Book Review “Cumorah-Where?”

This was an obscure little book that I found from reading other material that led me to this. Stuart Ferguson, a successful lawyer and creator of the New World Archeological Foundation, takes 73 pages to tell me why he thinks the Hill Cumorah is in Central America and NOT in New York. This book was written in 1947, which seemed to be a turning point for that theory to be cemented in the stone walls of BYU academia. It is interesting because it was not long after that that a few other publications came out AGAINST the 2-Hill Cumorah theory (which I will be featuring in future posts).

It the time of the writing (and is mentioned at the beginning of the book) the 2-Hill Cumorah theory was fairly unknown. So it was obvious that this book was an attempt to make it known to all the world THIS was the new idea.

In the beginning, he stresses the importance of needing to know the location of the Book of Mormon to support its validity (which is interesting because most people are all for the spirit of the matter, but then again this is what was on Ferguson’s mind. He eventually left the church due to unbelief).

He writes “The Book of Mormon, although primarily important for its theology and doctrines, is in large measure historical…Geography has always been important to the understanding of history. It is important to the Book of Mormon student”.

He continues “If we misconstrue the geography of the Book of Mormon, we may make an entirely consistent record appear inconsistent with itself and with factual findings of science. In some instances worthwhile persons may be dissuaded by our own errors from making a complete investigation of Mormonism.” (Kind of ironic coming from Ferguson).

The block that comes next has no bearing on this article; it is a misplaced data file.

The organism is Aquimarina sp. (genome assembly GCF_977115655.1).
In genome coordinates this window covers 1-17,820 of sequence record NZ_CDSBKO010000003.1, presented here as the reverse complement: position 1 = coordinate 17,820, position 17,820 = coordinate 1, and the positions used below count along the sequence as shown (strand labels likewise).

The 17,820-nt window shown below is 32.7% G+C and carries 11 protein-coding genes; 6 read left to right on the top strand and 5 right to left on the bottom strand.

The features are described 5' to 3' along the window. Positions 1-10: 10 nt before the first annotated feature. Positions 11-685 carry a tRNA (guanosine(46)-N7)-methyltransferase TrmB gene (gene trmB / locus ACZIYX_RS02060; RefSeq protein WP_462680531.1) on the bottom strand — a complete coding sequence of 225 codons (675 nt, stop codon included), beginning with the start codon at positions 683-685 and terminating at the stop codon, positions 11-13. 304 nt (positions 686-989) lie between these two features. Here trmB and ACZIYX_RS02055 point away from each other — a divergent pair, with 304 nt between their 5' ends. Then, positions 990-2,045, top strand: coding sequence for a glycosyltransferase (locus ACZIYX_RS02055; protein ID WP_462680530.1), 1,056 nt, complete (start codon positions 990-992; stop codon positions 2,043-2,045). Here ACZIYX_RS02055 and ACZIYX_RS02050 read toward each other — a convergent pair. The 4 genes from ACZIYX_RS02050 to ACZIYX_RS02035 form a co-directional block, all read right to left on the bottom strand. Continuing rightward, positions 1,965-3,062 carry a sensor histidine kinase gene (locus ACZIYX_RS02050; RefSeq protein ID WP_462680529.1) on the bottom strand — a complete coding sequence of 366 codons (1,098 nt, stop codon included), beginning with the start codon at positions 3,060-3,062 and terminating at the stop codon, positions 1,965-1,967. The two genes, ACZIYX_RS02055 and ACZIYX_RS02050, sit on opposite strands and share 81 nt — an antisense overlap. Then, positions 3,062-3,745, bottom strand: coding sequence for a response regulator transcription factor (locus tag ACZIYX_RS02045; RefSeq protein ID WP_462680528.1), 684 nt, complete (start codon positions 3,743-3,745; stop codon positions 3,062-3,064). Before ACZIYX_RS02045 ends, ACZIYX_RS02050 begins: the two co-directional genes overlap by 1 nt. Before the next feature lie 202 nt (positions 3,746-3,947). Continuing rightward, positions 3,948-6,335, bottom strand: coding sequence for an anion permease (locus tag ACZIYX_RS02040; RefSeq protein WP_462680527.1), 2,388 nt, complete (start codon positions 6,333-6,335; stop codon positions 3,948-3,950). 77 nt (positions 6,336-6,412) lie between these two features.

He then compares what he calls the “New York View” to the “Middle American” view. He explains evidence that supports both and then criticism for both. Of course the criticism for the Middle American view was barley a page long, while the criticism for the New York view was 11 pages, spending most of his time talking about how Oliver Cowdery was a flawed individual and that the Zelph’s Mound episode was weak.

Simply stated, he feels that early church leaders did not know what they were talking about.

His closing statement: “The writer favors the Middle American view. The Book of Mormon itself seems to speak so clearly on the question, and there can be no doubt as to the credibility of the evidence from that source.” (My interjection: the Book of Mormon is NOT clear on where it happened, otherwise, why are are having this discussion.) “There mere fact that the early members of the Church took up the New York view and that it has been adhered to ever since does not necessarily make it correct”.

At the moment, in my personal study about the Hill Cumorah, so far it seems that it has almost become spiritual vs archeological. There is more historical and spiritual evidence of New York being the hill and possibly more archeological evidence of it being in Central America. OR is it that we’ve spent so much time in Central America that we’ve gotten comfortable in that idea? OR are academics (who are LDS) are afraid to mix the archeology and the spiritual?

Another thing I noticed in the 2-Hill Cumorah Theory is that it seems to have to continually be reintroduced to the public. In 1999, a video was released called “In Search of Ancient Cumorah”, which seemed to “reintroduce” the idea of a 2-Hill Cumorah theory. I am using this video as a basis for the next round of video I will be producing for Hidden in the Heartland.

The other fact about the 2-Hill Cumorah theory is that very few members STILL know nothing about it. When I talk about it in Hidden in the Heartland, people respond with “what…?”. I can understand they would be confused since the Church has spent millions of dollars building and maintaining a Hill Cumorah Visitors Center and and Pageant to go with it.

Again, Stuart Ferguson and the New World Archeological Foundation have spent 100 years digging in Central America and found great stuff. I have yet to hear of any kind of archeological dig in North America by BYU or any related organizations.

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